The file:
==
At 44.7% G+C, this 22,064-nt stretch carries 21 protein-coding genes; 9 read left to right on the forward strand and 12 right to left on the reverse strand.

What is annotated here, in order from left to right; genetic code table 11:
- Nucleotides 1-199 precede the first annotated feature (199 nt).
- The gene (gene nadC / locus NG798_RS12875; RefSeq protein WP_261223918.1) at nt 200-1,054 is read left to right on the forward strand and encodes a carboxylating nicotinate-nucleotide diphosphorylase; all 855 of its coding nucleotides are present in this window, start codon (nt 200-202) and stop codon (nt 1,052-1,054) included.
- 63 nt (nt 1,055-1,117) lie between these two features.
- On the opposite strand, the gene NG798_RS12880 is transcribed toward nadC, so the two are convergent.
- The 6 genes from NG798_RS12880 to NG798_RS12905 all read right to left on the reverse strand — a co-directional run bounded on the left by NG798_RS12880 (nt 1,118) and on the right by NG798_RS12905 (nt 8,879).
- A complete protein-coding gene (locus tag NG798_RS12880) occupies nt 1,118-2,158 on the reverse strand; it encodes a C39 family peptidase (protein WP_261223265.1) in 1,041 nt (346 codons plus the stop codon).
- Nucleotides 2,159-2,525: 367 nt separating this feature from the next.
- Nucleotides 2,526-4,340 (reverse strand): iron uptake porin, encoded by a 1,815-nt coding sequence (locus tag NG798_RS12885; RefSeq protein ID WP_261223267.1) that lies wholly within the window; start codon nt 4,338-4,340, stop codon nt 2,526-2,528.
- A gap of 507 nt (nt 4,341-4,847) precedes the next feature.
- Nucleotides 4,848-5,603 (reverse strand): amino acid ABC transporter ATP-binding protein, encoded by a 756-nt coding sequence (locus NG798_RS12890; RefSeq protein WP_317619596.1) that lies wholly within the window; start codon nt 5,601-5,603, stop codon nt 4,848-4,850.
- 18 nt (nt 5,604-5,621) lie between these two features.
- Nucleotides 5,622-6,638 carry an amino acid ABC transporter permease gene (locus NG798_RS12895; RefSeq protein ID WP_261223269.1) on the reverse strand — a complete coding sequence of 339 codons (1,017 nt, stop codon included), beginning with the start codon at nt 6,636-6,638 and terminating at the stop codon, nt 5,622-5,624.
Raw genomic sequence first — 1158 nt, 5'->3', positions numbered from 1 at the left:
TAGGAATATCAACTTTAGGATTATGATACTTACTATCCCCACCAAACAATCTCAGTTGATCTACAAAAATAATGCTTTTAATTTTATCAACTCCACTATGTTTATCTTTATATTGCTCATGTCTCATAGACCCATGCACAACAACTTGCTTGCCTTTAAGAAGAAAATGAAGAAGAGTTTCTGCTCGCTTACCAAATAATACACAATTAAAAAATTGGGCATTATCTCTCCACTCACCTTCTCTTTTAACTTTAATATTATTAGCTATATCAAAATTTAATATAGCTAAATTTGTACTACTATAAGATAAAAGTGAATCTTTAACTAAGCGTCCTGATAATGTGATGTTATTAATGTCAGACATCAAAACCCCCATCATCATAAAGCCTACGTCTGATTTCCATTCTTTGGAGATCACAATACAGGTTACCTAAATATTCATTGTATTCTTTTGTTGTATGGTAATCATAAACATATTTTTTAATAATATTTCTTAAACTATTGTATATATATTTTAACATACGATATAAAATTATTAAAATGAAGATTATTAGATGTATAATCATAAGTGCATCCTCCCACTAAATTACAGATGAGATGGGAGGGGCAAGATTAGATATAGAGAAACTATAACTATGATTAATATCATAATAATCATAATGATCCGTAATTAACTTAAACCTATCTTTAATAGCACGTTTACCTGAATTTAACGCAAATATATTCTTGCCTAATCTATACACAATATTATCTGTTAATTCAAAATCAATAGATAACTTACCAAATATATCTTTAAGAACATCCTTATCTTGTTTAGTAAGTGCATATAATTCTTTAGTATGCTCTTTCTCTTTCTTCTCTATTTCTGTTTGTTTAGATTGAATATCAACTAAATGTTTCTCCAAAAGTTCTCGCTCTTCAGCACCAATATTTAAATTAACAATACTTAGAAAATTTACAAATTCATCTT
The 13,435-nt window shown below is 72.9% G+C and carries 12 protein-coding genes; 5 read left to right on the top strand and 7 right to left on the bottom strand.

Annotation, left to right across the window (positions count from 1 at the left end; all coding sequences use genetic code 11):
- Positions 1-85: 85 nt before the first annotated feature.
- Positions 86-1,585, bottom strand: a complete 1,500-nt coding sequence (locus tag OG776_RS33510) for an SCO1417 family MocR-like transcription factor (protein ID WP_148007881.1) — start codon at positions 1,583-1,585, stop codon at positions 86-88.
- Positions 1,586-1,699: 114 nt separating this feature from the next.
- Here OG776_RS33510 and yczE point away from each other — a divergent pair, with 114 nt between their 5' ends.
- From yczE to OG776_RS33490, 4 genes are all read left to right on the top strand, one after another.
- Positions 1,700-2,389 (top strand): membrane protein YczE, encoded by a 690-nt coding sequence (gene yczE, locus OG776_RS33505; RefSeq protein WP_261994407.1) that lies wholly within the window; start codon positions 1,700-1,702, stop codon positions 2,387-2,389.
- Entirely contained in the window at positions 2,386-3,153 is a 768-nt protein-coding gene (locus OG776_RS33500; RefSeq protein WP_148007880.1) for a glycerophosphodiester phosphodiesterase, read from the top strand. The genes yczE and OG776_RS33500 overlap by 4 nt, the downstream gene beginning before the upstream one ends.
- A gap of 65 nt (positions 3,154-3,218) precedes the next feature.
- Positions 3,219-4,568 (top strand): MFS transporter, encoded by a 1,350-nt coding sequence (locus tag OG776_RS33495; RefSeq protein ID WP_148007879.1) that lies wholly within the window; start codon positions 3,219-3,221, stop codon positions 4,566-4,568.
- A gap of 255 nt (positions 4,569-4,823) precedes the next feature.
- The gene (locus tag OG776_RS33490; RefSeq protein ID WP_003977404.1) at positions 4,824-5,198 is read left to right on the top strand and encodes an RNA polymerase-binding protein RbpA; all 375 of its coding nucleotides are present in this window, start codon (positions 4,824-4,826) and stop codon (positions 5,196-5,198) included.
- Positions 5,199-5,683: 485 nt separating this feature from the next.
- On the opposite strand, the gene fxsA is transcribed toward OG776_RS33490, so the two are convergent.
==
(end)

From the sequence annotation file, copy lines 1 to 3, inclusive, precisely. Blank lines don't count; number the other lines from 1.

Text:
At 44.7% G+C, this 22,064-nt stretch carries 21 protein-coding genes; 9 read left to right on the forward strand and 12 right to left on the reverse strand.

What is annotated here, in order from left to right; genetic code table 11:
- Nucleotides 1-199 precede the first annotated feature (199 nt).